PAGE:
Frank walked in, “Dinner’s ready!” he said with excitement. Tilda stood, “Could I use the restroom real quick?” she asked.
“Of course, it’s just down the hall,” Frank said. Tilda followed Frank’s directions to the door. She felt bad leaving Jodie alone.
She looked in the cabinets above and below the sink. Both were empty.
A wooden bird sat to the left of the soap. A Golden Eagle.
She washed her hands and started walking back to the dining room, through the drawing-lined hallways. But something caught her eye. Another drawing; another fire. In the woods, now. No house. Just fire.
Tilda sat down next to Jodie. “Natalie was jus' tellin' me that her work’s gunna be shown in a galley downtown,” Jodie said. “Oh how nice,” Tilda responded. “Which one?”
“It’s called Prey,” Natalie spoke up. “I’m showing three pieces.”
“Yes,” said Frank, “I’m very proud of her.”
Natalie turned and stared at Frank. “Happy for her, I mean.” He smiled.
They ate their food in silence.
17 years ago
Jodie and Tilda sat in the almost-dark, drinking wine and laughing. It was three days after Tilda had been attacked. They sat at the dining room table, a candle lit in the center. Their skin quivered in the candle light. They ate cheese that Jodie had made from scratch and they told stories about their lives.
“I’ve never really talked to other people,” Tilda said, laughing. “My grandfather schooled me himself, and when he died, I took over the farm. I sold it a couple years back, and here I am.”
“Am I your first friend, then?” Jodie smiled.
“I think you are.”
“You never really felt alone?”
“Not really. I had myself, I mean. But having a friend seems pretty nice.”
Jodie laughed, “Yeah,” she said.
They sat in silence for a moment.
“Y’ever had a boyfriend?” Jodie asked.
“Nope,” Tilda paused. “Never had much interest in guys.”
“Oh yeah?” Jodie leaned over and refilled her glass.
“I had one. We didn’t click. I was never really attracted to him; my sister, Natalie, had set us up, you know, and I couldn’t say no to her. We were together for ‘round two weeks.”
“And now? You pinin’ for a husband?” She grinned and playfully pushed Jodie. Jodie giggled, swaying in her wooden chair, her wine glass in hand. She swung forward and steadied herself on Tilda’s shoulder. Tilda grimaced. “Shit,” Jodie said, serious now, “I’m sorry.”
“It’s okay,” Tilda whispered.
Jodie took a few deep breaths and looked up, into Tilda’s eyes. They sat there for a long while, in the heavy silence, staring at each other. She slowly placed the wine glass back on the table. Then she carefully moved her hands to the back of Tilda’s neck, and she kissed her. And Tilda put her hand on Jodie’s waist, and she caressed the soft fabric of her partner’s dress. It lasted for quite a long time, the kiss.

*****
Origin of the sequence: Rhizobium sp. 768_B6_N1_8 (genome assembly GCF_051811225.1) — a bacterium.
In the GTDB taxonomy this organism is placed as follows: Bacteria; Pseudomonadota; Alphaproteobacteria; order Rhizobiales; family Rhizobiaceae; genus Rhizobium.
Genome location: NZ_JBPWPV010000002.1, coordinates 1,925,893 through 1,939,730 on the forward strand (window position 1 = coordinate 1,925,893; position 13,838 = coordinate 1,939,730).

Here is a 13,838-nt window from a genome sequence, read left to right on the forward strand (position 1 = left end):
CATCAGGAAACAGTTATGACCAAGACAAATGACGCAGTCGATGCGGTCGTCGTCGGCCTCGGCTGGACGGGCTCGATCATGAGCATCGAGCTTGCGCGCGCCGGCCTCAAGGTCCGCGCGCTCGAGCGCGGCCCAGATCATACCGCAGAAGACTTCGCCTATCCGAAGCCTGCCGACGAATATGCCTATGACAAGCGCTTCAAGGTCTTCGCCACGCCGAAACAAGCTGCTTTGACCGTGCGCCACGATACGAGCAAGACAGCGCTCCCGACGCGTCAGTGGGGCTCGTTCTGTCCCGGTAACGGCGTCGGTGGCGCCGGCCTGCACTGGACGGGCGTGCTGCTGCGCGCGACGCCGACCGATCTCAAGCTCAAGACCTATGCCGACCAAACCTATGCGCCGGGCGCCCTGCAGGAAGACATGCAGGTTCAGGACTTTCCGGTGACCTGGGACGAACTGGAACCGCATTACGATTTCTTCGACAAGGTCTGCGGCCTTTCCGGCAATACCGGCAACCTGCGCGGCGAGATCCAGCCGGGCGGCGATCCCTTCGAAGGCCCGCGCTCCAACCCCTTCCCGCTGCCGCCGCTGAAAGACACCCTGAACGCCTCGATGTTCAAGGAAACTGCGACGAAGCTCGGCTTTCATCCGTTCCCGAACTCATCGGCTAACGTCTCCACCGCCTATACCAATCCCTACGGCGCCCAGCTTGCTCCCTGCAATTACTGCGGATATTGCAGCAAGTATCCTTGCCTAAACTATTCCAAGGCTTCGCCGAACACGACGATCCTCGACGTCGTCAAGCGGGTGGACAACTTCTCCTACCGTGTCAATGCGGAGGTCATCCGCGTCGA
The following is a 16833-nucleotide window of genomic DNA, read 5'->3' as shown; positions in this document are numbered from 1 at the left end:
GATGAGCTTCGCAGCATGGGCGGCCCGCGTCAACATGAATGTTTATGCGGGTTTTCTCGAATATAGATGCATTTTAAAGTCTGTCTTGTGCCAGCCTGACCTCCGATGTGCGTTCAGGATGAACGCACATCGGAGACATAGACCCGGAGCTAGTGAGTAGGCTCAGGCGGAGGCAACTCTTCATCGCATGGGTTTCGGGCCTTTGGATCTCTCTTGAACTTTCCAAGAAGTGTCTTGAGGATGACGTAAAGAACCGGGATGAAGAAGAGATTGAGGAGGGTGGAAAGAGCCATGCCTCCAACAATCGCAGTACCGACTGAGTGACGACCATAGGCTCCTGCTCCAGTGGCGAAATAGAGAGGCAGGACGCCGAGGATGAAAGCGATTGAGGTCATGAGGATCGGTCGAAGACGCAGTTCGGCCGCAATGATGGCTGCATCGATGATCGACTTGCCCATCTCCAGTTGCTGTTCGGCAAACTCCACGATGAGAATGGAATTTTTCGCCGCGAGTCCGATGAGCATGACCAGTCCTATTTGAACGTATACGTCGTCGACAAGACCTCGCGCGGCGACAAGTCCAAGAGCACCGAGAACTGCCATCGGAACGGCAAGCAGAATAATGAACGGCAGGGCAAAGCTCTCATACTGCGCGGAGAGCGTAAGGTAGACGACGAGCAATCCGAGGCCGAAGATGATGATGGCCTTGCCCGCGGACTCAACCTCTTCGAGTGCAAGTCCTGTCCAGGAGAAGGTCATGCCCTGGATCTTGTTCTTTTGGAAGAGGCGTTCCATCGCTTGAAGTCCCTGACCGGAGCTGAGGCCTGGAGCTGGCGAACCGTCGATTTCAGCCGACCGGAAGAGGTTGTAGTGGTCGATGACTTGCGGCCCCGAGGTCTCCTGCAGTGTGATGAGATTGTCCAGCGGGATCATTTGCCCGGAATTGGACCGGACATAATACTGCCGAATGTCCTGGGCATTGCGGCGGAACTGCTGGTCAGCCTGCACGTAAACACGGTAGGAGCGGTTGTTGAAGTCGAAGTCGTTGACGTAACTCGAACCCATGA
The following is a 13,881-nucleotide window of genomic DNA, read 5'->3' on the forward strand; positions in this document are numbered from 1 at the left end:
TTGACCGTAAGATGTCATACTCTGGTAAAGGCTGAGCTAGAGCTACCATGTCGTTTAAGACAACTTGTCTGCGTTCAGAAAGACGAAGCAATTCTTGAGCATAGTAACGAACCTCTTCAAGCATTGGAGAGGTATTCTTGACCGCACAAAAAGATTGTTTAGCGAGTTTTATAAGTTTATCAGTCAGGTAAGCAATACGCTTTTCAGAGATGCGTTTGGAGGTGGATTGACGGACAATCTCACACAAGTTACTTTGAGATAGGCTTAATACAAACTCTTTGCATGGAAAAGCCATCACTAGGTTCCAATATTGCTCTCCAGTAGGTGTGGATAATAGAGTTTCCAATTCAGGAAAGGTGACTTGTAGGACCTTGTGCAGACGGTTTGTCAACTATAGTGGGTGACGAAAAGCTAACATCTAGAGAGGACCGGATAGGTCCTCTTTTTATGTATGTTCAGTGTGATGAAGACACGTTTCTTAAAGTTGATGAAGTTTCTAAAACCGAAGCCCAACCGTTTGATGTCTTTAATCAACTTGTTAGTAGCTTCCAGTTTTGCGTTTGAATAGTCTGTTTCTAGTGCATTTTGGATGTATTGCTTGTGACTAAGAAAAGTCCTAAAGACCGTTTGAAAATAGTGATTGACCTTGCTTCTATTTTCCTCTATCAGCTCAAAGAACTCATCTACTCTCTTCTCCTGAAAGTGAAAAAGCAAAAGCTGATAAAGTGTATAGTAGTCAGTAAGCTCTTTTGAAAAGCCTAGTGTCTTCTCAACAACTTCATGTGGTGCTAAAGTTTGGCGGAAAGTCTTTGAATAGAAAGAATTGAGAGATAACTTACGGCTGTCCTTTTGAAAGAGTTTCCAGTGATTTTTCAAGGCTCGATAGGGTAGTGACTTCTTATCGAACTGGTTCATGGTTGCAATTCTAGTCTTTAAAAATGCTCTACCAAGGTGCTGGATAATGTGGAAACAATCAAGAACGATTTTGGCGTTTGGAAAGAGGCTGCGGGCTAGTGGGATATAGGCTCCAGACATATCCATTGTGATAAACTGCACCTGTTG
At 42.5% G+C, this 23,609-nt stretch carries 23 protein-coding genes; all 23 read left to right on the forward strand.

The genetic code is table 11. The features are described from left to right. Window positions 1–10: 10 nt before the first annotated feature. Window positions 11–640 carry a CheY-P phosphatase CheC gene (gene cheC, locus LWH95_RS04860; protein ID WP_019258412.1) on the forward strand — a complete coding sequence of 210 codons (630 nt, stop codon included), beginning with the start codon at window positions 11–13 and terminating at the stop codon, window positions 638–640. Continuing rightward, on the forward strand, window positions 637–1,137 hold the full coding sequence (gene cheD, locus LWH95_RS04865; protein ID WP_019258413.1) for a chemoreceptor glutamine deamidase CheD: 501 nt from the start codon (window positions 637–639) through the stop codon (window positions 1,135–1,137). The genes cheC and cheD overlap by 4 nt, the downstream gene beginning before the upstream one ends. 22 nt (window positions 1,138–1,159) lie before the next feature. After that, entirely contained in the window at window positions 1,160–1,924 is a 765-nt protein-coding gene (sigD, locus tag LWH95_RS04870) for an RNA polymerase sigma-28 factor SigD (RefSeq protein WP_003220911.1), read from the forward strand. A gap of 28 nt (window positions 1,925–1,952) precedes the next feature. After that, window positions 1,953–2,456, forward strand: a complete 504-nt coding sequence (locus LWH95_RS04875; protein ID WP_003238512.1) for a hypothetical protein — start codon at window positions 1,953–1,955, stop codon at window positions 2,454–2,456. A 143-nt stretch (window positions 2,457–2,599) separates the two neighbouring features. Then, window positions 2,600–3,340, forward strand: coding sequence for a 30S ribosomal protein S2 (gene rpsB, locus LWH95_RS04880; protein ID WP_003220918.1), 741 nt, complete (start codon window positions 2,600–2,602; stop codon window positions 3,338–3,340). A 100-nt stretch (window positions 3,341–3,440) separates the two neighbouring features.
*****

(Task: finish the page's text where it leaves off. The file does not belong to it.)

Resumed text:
Jodie drew back and opened her eyes. Her cheeks grew hot and she started rubbing her forehead.
“Would you like to sleep in my bed tonight?” She asked, her voice now small and weak.
“I’d love to.”
“That food was amazing,” Jodie said, “Thank you so much for cooking. I loved the turkey especially, what wonderful seasoning.”
“Yes,” Natalie said, “Frank is quite good at cooking.”
“Would anyone like dessert?” Frank asked, grinning.
“I’d love some,” said Tilda.
“Great. I’ll be right back.”
With that, Frank left to the kitchen, closing the door behind him.
“So,” Natalie spoke up, “How is everything, on the farm, you know?”
Jodie answered: “Things are going well; it's been a great year for the crops, you know, and we’ve been making quite a bit of money, actually.”
“I’m glad.” Her smile looked forced. “And how's John?”
Jodie’s eyes widened. The temperature of the room seemed to drop, but she was suddenly hot. Patches of her skin grew red, burning and itching, and she began running her hands desperately over her face, trying to calm the burn and the itch. How did she know about him?
“He’s fine,” she forced out. Her hands shook. She had to leave, right then, she was no longer safe. But Tilda put her hand on Jodie’s thigh. “It’s okay,” she whispered, leaning in. “We’re just gonna leave. It’ll be fine.” She spoke up, “I’m not feeling too well,” she said, “I think I may have contracted something on the train.”
Tilda continued, “Sorry, we'll have to miss-”